Social Media Freedom: a Utopian Dream Gone Horribly Wrong

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Answered by: Emiliya, An Expert in the Social Networking Category
Social media platforms are not for the faint of heart, I recently concluded. If you have nothing useful to do with your time, they might be the answer to dealing with your ennui. But even then you will likely get way more than what you bargained for!

The problem is that most social media outlets have gone from being useful tools to enablers of the stupid, nasty, ridiculous, meaningless, or downright macabre. When you read about Facebook these days, chances are it’s nothing good. It used to be announcements about a useful new feature, improvements to security, or better ad targeting (though most users couldn't care less about that). However, it’s mostly horror stories these days: Facebook has its hands full trying to police the platform so we don’t get to see suicide, murder, or some other savagery broadcast live.

Then there’s Twitter. It might not have people streaming gruesome stuff in real time, but it’s a mecca for trolls and abusers, not to mention fake news disseminators. It has come to the point where none other than Evan Williams admits that the lofty ideas of social media freedom have backfired with a deafening bang.

For those not familiar with the name, Williams is a co-founder of Twitter. He had established several internet companies before helping launch Twitter in 2007. Williams served as CEO until 2010, when Twitter’s board sent him packing.

But Williams’ career journey is not the focal point here. That said, it’s relevant because he has been there since the dawn of social media and has been instrumental in driving its evolution. And Williams now has his fair share of regrets, telling the New York Times that “the internet is broken” and the mess requires serious fixing. On the whole, he is positive that the situation will improve but it will take time.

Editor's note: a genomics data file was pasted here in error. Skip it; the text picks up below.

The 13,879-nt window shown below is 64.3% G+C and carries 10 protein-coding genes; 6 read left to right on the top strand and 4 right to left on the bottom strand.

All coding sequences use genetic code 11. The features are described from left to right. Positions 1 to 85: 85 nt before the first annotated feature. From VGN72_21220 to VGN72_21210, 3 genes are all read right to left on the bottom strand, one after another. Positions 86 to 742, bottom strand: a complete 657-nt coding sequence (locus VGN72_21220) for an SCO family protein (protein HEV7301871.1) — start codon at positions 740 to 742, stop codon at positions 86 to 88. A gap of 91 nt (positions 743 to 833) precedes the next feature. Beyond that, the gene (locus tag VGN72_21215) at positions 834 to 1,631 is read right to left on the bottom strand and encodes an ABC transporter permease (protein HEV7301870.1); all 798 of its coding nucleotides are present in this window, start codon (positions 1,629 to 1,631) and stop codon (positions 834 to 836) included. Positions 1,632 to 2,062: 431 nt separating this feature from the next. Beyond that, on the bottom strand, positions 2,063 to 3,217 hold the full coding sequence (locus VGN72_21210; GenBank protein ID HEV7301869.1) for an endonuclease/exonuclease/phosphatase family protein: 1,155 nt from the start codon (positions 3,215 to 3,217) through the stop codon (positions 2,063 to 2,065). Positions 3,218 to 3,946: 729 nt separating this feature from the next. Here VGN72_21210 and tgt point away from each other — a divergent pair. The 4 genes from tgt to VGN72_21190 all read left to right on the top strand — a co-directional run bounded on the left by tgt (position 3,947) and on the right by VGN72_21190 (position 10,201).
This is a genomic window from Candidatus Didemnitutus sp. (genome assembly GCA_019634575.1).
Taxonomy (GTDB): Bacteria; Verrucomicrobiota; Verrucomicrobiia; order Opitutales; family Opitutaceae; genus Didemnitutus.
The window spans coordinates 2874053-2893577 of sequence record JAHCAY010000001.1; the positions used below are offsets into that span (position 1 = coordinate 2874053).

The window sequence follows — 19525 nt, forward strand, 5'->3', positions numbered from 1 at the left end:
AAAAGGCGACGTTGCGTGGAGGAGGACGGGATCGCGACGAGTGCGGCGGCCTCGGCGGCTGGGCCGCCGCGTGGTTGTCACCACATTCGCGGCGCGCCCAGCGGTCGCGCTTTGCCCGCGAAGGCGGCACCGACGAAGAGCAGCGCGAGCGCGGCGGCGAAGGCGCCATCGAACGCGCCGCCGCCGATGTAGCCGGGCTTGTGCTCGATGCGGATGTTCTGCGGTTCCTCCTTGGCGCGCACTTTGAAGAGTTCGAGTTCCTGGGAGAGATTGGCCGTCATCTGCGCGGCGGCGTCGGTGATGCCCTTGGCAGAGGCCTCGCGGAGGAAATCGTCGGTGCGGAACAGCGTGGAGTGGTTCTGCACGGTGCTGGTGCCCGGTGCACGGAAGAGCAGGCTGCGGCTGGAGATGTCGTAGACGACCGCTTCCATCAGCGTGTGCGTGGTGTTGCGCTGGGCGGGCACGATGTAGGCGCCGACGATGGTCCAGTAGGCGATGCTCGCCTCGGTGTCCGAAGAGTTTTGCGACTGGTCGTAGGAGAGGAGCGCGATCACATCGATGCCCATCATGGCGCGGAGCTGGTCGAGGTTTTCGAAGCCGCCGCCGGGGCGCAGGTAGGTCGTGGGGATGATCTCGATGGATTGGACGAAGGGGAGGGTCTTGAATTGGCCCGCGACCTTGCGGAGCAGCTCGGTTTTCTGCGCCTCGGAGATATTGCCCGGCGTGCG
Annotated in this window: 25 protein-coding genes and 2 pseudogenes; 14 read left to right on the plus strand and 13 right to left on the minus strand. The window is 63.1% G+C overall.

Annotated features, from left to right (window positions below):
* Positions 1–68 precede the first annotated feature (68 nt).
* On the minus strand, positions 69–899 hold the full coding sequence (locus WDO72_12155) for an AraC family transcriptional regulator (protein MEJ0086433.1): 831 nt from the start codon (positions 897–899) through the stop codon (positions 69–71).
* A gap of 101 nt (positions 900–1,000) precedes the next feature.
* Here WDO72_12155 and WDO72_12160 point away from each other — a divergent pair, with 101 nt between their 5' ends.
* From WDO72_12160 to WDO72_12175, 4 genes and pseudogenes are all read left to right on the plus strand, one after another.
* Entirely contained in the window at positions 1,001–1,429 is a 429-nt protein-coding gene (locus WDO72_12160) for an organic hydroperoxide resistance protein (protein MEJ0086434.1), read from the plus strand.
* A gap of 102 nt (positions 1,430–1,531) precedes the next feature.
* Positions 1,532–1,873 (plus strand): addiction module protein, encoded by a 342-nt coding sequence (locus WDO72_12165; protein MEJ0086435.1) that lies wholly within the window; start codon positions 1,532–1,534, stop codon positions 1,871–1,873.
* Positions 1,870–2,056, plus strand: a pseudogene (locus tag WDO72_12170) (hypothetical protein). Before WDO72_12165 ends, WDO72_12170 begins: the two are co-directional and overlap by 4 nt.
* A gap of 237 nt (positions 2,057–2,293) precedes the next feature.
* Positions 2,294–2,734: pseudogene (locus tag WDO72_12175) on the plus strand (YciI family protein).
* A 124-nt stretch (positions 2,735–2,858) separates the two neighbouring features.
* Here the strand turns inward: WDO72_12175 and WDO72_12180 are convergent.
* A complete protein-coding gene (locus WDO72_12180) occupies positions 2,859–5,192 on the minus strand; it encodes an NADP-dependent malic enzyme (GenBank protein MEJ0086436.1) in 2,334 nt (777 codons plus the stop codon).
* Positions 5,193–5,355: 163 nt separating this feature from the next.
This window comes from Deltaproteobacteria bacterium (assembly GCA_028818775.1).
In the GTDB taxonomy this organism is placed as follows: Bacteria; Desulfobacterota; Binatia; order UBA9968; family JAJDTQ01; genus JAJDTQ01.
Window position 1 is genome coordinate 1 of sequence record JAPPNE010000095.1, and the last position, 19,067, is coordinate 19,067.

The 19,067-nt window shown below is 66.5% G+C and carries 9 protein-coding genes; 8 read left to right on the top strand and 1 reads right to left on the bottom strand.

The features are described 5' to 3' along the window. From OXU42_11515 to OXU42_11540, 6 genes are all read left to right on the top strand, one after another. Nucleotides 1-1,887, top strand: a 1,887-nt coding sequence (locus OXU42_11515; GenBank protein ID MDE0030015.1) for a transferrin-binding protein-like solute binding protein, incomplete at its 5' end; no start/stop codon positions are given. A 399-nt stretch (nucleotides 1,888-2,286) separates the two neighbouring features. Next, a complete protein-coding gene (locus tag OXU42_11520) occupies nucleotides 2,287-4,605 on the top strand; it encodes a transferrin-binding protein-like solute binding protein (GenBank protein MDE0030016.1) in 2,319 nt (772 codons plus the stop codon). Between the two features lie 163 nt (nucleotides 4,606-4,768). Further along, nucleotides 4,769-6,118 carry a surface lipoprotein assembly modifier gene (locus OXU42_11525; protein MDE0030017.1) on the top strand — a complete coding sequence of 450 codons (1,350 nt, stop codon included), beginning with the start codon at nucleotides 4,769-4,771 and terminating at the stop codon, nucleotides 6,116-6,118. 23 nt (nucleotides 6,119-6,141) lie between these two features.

As it turned out, tweets can also determine the course of a nation and not necessarily in a positive way. In the NYT interview, Williams apologized for Twitter’s role in the latest US presidential elections. Donald Trump moved into the White House thanks to Twitter, as he himself believes. If that’s indeed the case, “I’m sorry,” Williams told the newspaper.

I am a reluctant user of social media. They do have certain benefits but, in general, they are exhausting, not to mention frequently dangerous. Unfortunately, I don’t believe that Williams and like-minded individuals can fix the internet. It will remain a mixture of the useful and the harmful because they can’t really change human nature.

I don’t rejoice in saying that. In fact, I’m profoundly sad. I wish we all behaved with restraint, dignity, and consideration online. Maybe that will happen in some distant future, who knows? The day may come when we will have evolved enough to enjoy our social media freedom without abusing it or making it a tool for self-validation. I have my doubts but remain hopeful nonetheless. Until then, each of us has the responsibility to help keep the online discourse clean, tolerant, useful, and dignified.

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